Emannuel Macron has already clashed with Liz Truss, the likely successor to Boris Johnson. The Foreign Secretary was asked last week if she considered Mr Macron a “friend or foe”, to which replied that “the jury is out”. Mr Macron responded to the comments, saying: “For sure I say the British people — the nation that is the United Kingdom — is a friend, a strong and allied nation, whatever its leaders.
“And sometimes in spite of, and beyond, its leaders… or the little mistakes they make with campaign pot shots.”
He is likely to come to blows with Ms Truss again in the near future, as the Foreign Secretary has vowed to press on with the Northern Ireland Protocol Bill.
The bill will allow ministers to change and override certain areas of the Northern Ireland Protocol – which currently keeps Northern Ireland in the EU’s single market.
The UK Government wants to fix the issue of goods being checked when moving from Great Britain to Northern Ireland.
But the EU is furious, accusing the UK of backtracking on an agreement it had signed up to.
In June, the EU launched legal action against the UK after the Northern Ireland Protocol Bill was passed through the House of Commons.
At the time, Macron also wanted to deliver another blow to the UK according to Charles Grant, director of the Centre for European Reform think tank.
He spoke to Politico in April, explaining how the UK’s support of Ukraine in recent months made EU countries more reluctant to go along with Mr Macron’s tough stance.
On Mr Macron’s desire for a coordinated response to the UK, Mr Grant said: “If, because of the collapse of the Northern Ireland protocol, the [European] Commission proposes to suspend the [EU-U.K.] Trade and Cooperation Agreement — which is what they were going to propose in December — quite a lot of EU member states will not want to be as hard on the British as that.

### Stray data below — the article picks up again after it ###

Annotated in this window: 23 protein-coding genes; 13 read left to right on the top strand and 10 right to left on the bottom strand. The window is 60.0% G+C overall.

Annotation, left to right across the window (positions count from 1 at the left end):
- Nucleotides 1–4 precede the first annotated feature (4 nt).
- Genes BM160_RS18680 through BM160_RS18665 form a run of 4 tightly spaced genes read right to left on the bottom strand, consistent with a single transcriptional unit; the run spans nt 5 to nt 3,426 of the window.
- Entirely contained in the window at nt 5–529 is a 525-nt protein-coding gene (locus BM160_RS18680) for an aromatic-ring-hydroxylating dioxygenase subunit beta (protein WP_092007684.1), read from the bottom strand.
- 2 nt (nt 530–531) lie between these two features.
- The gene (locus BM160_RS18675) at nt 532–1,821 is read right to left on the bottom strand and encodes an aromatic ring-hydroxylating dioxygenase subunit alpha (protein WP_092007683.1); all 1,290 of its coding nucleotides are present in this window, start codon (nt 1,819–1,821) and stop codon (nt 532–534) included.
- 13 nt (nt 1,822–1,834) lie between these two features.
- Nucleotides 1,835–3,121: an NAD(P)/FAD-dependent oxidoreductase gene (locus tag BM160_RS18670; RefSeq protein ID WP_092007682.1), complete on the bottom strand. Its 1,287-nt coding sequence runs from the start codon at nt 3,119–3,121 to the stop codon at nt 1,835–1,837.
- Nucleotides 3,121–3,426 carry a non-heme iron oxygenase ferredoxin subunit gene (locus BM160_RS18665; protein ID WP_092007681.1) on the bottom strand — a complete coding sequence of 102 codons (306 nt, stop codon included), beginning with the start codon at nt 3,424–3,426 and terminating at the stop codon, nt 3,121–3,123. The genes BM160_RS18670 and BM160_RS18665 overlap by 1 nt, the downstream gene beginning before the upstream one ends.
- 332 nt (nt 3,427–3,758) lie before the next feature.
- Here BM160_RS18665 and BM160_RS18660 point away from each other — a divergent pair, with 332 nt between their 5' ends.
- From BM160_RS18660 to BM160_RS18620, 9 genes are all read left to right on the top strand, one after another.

“Macron will find it quite difficult to persuade the whole of the EU to be tough on the British because of the Ukraine war.”
In December last year, it was reported that the French President called Mr Johnson “un clown” in a private conversation.
The French magazine Le Canard Enchaîné quoted Mr Macron as describing the Johnson Government to advisers as a “circus” and accusing him of trying to portray himself as a victim in order to skirt the blame for the “catastrophic” result of Brexit.
Describing Mr Johnson as having “the attitude of a vulgarian”, the magazine also quoted Mr Macron as saying: “BoJo talks to me at full speed, everything is going fine, we have discussions like big people, and then he gives us a hard time before or afterwards in an inelegant way — it’s always the same circus.”